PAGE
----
Wednesday, Sept. 10, 2014 | 4:25 p.m.
Repairing a stretch of Interstate 15 destroyed in Monday’s massive flooding will cost $5 million, Nevada Department of Transportation officials said today.
I-15 is closed for nearly 50 miles between Apex and Mesquite. The transportation department hopes to have at least one northbound and one southbound lane open by Friday, NDOT spokeswoman Julie Duewel said.
Until then, the Nevada Highway Patrol has set up three detour routes:
Heading north: Motorists traveling north on I-15 should exit at mile marker 75 and take Valley of Fire Road to State Route 169. SR 169 eventually intersects with I-15 past the blocked section.
From Henderson or the East Valley: Take State Route 147 to Northshore Lake and then exit at State Route 169, which will hit I-15 and avoid blocked roadways.
Any vehicles other than standard passenger vehicles — cars, minivans and pickup trucks — will be turned away, Nevada Highway Patrol Trooper Chelsea Webster said.
Toward Cedar City: Vehicles headed north toward Cedar City should exit northbound I-15 at exit 64 near Love’s Truck Stop and take U.S. 93 toward Utah State Route 319, which becomes Utah Highway 56. This detour route is 247 miles, adding 77 miles to the normal trip.
Toward St. George: Motorists headed toward St. George can take Utah Highway 56 to State Route 18. The detoured route to St. George is 260 miles total, adding 140 miles to the normal route.
In addition to the extra mileage, the detour routes have been plagued by heavy traffic since Monday, meaning travel will be both long and slow.
Construction on the I-15 is being done by crews from Panaca, Alamo, Ely and Las Vegas. The transportation department has had crews working around the clock.
Meanwhile, the Moapa area, which was hit hardest by the flooding, has been slowly recovering.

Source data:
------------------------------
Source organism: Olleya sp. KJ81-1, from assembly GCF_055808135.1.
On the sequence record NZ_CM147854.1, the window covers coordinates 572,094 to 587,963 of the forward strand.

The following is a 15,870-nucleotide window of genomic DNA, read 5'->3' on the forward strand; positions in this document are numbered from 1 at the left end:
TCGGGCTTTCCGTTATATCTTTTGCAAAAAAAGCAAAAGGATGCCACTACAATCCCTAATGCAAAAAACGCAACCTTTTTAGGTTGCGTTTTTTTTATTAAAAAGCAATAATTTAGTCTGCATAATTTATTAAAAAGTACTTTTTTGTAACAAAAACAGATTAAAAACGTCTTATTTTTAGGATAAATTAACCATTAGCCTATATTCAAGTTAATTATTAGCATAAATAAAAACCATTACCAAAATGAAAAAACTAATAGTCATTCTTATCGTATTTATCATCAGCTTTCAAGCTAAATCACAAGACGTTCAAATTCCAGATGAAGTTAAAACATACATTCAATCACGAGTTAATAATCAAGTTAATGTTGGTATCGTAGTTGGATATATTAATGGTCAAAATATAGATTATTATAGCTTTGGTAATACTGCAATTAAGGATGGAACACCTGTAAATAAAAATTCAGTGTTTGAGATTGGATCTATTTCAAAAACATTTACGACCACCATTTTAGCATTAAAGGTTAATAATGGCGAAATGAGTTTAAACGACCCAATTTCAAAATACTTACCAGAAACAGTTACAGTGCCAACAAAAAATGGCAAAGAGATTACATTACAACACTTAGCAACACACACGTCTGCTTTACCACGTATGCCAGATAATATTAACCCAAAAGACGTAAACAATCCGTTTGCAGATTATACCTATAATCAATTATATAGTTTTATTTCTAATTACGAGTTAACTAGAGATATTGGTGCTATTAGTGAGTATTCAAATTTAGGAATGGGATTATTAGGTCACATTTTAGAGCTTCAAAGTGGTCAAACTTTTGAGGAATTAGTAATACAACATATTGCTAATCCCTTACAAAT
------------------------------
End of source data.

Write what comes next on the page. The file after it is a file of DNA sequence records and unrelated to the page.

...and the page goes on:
Though much of the Moapa Valley remains covered in mud and debris, most of the actual flood water has drained into the Muddy River, Clark County Regional Flood Control District spokeswoman Erin Neff said.
Gov. Brian Sandoval on Tuesday declared a state of emergency for Clark County and the Moapa Band of Paiutes Reservation, allowing local governments to qualify for state and federal assistance, according to a media release from the governor’s office.
The declaration will also allow the state to expedite its response to requests from local jurisdictions.
Also on Tuesday, the Clark County Commission — seeking funding for disaster cleanup — announced it would consider a resolution at a Sept. 16 meeting to declare a state of emergency because of the flooding in Moapa, Moapa Valley and Sandy Valley.
A disaster assessment team went to Moapa Valley this morning to determine the degree of damage done to homes there. Flood damage has been reported in the southern part of Overton, located southeast of Moapa Valley, on Alma Deer and Spur streets, Clark County spokeswoman Stacey Welling said.
The results of the assessment have not yet been released.